4. Segment the logical topology into modular building blocks. Create smaller Layer 2 networks to minimize broadcast domains. Use virtual local area networks (VLANs) within a zone to segment different traffic types, such as industrial and non-industrial. Minimize the number of devices to less than 200 within a zone and VLAN. Use firewalls to strongly segment the Industrial and Enterprise zones, creating a demilitarized zone that enables secure sharing of applications and data between the zones.
5. Use managed industrial switches. These provide key network services such as loop prevention, resiliency, segmentation, prioritization, time synchronization, multicast management, security, and diagnostics.
6. Design and implement a robust physical layer reflecting availability and resiliency requirements. Overlay the logical topology on the plant physical layout to create the physical topology. Use 1 gigabit-per-second fiber uplinks and redundant paths between switches for optimal network resiliency. Ensure the end devices and network infrastructure devices communicate at the best possible speed and duplex. Deploy physical cabling corresponding to plant conditions and requirements. In addition, deploy a defense-in-depth approach to help prevent noise coupling through techniques such as bonding, EMI segregation, shield barriers, and filtering.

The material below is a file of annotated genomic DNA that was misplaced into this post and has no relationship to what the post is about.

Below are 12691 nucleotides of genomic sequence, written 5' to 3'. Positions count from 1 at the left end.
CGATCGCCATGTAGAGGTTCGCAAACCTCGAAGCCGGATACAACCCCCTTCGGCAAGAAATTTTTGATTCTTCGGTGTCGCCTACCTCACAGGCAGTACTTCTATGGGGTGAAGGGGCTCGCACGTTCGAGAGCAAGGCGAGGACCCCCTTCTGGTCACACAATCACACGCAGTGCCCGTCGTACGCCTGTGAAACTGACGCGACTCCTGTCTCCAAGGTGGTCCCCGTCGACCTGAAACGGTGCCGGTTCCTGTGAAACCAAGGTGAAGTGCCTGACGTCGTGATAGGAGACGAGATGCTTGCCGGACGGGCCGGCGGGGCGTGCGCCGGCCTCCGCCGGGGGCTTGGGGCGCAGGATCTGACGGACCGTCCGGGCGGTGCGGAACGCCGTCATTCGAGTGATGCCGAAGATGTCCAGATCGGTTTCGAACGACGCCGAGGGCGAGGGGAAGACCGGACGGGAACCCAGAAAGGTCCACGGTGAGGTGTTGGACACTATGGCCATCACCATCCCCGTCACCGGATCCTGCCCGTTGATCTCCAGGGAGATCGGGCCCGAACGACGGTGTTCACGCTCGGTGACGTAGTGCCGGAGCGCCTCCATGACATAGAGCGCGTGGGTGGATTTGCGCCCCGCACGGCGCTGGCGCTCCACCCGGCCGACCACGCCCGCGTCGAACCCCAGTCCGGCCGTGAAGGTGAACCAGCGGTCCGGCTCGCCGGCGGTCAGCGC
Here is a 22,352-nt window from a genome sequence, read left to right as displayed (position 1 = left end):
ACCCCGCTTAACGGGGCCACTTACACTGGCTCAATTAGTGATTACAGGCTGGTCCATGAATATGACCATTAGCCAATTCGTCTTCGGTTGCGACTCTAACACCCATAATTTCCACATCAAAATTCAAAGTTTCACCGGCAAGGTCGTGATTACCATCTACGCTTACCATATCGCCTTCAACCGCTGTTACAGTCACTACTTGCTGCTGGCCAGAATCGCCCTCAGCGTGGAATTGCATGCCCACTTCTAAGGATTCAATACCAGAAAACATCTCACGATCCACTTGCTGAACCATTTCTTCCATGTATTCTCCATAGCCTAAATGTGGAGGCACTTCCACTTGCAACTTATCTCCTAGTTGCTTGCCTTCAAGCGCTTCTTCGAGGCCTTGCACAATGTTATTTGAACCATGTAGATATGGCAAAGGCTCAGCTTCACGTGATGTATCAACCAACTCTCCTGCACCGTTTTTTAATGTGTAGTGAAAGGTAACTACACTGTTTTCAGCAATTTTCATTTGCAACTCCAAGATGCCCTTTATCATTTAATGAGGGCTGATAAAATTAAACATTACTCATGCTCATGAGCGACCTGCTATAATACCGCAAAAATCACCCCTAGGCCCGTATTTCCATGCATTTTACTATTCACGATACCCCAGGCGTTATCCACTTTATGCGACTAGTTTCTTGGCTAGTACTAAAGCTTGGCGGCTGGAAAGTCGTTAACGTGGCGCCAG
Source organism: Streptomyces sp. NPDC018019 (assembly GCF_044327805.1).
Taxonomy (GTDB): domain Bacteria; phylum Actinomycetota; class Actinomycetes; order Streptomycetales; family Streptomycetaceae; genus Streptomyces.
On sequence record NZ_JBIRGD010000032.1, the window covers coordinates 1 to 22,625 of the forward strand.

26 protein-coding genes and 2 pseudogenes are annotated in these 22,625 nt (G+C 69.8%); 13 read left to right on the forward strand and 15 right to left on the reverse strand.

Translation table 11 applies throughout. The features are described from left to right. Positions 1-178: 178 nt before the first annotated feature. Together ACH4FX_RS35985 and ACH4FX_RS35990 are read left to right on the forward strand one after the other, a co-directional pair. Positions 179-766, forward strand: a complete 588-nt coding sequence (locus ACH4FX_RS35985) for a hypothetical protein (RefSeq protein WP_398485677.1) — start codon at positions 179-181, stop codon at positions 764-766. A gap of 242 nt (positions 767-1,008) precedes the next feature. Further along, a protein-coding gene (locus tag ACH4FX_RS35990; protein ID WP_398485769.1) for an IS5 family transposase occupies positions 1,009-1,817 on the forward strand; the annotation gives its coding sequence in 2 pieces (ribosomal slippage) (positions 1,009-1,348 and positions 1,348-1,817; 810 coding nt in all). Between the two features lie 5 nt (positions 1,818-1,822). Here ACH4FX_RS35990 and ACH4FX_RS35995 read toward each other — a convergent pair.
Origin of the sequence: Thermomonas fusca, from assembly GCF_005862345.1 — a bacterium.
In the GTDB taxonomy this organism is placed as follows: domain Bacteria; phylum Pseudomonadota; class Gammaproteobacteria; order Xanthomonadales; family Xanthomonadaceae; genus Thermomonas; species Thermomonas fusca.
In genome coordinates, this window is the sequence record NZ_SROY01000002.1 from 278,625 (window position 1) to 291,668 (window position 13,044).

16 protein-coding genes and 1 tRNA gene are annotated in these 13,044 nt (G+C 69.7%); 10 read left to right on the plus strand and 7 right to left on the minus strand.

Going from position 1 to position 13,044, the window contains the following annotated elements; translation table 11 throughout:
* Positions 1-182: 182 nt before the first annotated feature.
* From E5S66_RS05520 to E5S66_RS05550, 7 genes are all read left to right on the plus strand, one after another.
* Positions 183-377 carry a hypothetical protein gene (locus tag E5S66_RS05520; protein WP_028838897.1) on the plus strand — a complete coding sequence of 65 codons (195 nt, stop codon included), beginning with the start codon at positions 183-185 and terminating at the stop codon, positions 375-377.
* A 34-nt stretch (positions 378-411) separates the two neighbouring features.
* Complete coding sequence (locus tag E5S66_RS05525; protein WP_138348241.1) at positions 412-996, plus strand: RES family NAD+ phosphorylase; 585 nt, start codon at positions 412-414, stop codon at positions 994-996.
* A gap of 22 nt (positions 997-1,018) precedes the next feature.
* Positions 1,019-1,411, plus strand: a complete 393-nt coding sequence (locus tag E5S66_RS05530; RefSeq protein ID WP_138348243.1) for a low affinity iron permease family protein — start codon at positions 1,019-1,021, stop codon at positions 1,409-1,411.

7. Determine application and network security requirements. Establish early dialogue with IT, considering applicable IT requirements. Implement a defense-in-depth security approach at multiple application layers, such as physical, device, network, and application, using an industrial security policy (unique from and in addition to the enterprise security policy).
8. Reduce network latency and jitter by using standard network protocols. Protocols include time synchronization utilizing IEEE 1588 precision time protocol, quality of service for control data prioritization, and Internet Group Management Protocol for multicast management.
9. Increase control and information data availability. Implement a redundant path network topology such as a ring or redundant star. In addition, use a resiliency protocol to avoid Layer 2 loops while helping to ensure fast network convergence time. These considerations impact how quickly the network will recover from a disruption, which may result in application timeouts and system shutdowns.
10. Deploy a hierarchical network model using Layer 3 switches. Layer 3 switches support inter-VLAN routing between Cell/Area (Layer 2 network) zones and plantwide applications and servers. Layer 3 switch capabilities enable design recommendation 4. If the application requires industrialized Layer 3 switches, consider products such as the Allen-Bradley Stratix 8300 Layer 3 managed switch.
– Information provided by Rockwell Automation; edited by Mark T. Hoske, CFE Media, Control Engineering, www.controleng.com.